Many of the kids echo Sandy’s concerns. “There just isn’t anywhere to meet other gay kids,” one complained, “the bars aren’t open to anyone under eighteen. I know, like four other gay kids at my school and that’s it.”
The event was a joint effort between the Center and the Rainbow & Allied Youth group, which meets at the Center every Sunday night for 8 pm until 10 pm. We thank everyone whose efforts made the night a success. Without all the help of the volunteers, young and old alike, the Center would not be able to host such events.
The CENTER is hosting the first ever TEEN PRIDE event on Friday, June 11,2010, from 4 p.m. to 11 p.m. There will be a teen drag show, a special guest performance by Champagne Showers at 7 p.m., live music, games,spin art, and tons of fun! The CENTER is located at 1300 Locust Street….Please plan to stop by and support our teens!
Help keep the Center open. We need money to pay for Rent, utilities and other basic operating costs. The center has a monthly budget of five thousand dollars a month. We are asking everyone who wants to keep the doors open to make a monthly donation of at least ten dollars. If we can find five hundred people willing to give this minimum amount we will be able to meet our goal.
On a Sunday night, at The Garden Nightclub in Des Moines, Iowa, over $1400 was raised for The Center, a resource center that serves the Lesbian, Gay, Bisexual, Trans-gender, Questioning and Inter-sex
(LGBTQI) community of Central Iowa.
January 31st was the date, and the evening involved over 3 hours of entertainment for local favorites from the LGBTQI community such as The Gay Men’s Chorus, Champagne Showers, Coco Cabernet, Crystal Frost, Chloe Chardonnay, Stephanie Steele, Stinketta Beaverhausen and Mike Scoonover. The event was emceed by local personality Mike Miller.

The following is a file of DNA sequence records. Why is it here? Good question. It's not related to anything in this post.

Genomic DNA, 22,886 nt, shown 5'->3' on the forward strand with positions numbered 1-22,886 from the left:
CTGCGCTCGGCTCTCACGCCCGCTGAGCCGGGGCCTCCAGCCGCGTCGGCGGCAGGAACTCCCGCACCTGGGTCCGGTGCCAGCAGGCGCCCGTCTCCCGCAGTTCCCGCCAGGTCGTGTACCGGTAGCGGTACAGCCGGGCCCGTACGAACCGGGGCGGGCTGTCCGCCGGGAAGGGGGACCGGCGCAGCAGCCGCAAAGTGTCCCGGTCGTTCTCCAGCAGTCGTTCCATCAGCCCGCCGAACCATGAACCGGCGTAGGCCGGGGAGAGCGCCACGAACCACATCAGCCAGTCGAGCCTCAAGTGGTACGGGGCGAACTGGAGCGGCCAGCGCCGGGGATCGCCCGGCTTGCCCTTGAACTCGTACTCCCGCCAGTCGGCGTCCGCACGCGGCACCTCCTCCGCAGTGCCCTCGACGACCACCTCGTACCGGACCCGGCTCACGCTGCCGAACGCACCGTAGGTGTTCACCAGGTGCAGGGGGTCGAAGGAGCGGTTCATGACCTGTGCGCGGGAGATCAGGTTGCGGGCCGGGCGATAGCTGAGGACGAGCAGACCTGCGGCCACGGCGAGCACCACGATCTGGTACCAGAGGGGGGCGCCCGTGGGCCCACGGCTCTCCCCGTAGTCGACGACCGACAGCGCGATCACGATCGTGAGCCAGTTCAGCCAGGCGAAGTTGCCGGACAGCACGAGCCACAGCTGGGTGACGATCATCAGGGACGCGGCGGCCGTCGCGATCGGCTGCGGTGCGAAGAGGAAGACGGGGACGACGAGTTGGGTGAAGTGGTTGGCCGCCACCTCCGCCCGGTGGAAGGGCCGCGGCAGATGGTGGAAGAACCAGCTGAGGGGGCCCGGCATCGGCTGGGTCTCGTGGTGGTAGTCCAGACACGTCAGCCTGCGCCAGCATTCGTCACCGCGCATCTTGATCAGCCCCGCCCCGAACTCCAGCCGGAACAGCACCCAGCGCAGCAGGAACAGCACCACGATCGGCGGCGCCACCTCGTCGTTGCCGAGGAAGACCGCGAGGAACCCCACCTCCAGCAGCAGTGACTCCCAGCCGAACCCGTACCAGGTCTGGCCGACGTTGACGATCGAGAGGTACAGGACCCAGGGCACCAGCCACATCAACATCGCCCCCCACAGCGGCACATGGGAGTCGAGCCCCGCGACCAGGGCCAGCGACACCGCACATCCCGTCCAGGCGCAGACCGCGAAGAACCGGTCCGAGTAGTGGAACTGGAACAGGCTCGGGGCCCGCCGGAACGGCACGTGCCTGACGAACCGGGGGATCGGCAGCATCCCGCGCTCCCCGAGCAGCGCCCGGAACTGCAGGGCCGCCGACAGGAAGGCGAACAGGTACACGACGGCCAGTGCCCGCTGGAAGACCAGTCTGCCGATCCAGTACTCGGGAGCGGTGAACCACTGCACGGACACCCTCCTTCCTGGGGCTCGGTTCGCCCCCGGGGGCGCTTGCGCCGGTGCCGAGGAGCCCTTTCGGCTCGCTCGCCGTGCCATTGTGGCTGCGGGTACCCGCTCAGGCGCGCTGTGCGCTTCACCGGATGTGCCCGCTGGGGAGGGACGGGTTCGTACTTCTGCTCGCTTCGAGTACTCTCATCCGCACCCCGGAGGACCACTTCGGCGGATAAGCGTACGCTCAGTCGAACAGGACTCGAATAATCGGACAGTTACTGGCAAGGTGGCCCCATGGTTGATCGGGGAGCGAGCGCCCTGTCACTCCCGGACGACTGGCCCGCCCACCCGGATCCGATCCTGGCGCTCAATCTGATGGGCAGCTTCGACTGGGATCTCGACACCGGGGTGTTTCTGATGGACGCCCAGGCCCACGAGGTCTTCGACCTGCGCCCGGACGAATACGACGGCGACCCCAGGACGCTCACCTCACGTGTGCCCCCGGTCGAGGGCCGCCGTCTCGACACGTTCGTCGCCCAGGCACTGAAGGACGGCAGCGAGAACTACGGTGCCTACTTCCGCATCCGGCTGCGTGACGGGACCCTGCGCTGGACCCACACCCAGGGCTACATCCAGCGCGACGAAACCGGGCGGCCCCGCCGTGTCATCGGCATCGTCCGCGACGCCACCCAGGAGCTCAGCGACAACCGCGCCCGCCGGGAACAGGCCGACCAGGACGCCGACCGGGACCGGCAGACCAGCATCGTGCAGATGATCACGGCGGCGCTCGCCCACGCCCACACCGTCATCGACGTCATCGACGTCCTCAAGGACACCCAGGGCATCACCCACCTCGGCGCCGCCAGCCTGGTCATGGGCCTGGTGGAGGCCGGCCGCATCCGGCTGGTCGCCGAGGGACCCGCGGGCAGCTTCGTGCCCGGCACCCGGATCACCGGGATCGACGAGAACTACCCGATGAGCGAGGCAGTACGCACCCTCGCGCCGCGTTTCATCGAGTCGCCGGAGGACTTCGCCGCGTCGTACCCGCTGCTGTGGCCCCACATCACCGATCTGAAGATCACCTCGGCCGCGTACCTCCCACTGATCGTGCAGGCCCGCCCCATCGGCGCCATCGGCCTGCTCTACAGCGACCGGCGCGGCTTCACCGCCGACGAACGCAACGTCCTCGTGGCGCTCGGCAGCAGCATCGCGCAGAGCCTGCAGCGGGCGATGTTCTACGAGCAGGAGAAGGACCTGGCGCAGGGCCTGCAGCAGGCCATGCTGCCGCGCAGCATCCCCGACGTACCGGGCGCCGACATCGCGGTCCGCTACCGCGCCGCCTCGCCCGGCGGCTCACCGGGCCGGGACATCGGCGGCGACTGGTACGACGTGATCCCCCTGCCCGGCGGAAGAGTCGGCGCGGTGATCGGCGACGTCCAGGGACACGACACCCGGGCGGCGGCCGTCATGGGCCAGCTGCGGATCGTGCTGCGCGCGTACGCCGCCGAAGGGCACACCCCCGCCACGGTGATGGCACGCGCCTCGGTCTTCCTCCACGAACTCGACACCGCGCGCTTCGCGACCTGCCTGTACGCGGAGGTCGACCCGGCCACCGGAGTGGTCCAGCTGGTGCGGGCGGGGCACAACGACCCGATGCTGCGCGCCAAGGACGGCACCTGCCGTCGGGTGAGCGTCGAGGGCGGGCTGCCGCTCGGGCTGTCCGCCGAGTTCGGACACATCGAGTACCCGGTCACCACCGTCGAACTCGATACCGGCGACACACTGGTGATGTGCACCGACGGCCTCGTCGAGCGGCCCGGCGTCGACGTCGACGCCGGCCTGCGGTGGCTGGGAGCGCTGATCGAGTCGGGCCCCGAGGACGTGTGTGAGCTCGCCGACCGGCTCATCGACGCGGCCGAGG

The Center also used the event to honor DART bus driver Sherrie Taha. Taha made a crucial 911 call while on duty that helped save a man who was trapped outside in frigid temperatures with no shoes, socks, or coat. The timeliness of Taha’s call helped prevent the man from amputation.
Approximately 100 people attended the event, including Des Moines Mayor Frank Cowniee.
The Center is a resource center whose mission statement reads “The Center will provide a voice and visibility to the underserved and under-served LGBTQI community, their supporters, and families in Central Iowa, to work with progressive, supportive, and allied groups to strengthen all of our work.”
The Center has a facility that is open for group meetings of all kinds within the LGBTQI community. Current organizations that meet there are Progress Coalition of Central Iowa (PCCI), Women’s Cultural Collective (WCC), Transformations Iowa (Transgender Group), LBGT Aging, Dykes of the Roundtable (Women of Color), Parents, Families and Friends of Lesbians and Gays (PFLAG), TABU (Gay men of color), and Rainbow Youth and Allies (25 yrs and under). The Center is a safe place for support groups in the areas of coming out, transgender, bisexual, lesbian, LGBTQ Elders, and grief support.
Volunteers are encouraged and appreciated to contribute their time, thoughts, and monetary contributions to The Center, located at 1300 Locust St., Des Moines, Iowa 50309. Ph. # 515-243-0313. Thecenterdm@gmail.com, www.equalityiowa.org
The Center is a 501©3 non-profit organization. All donations are tax-deductible.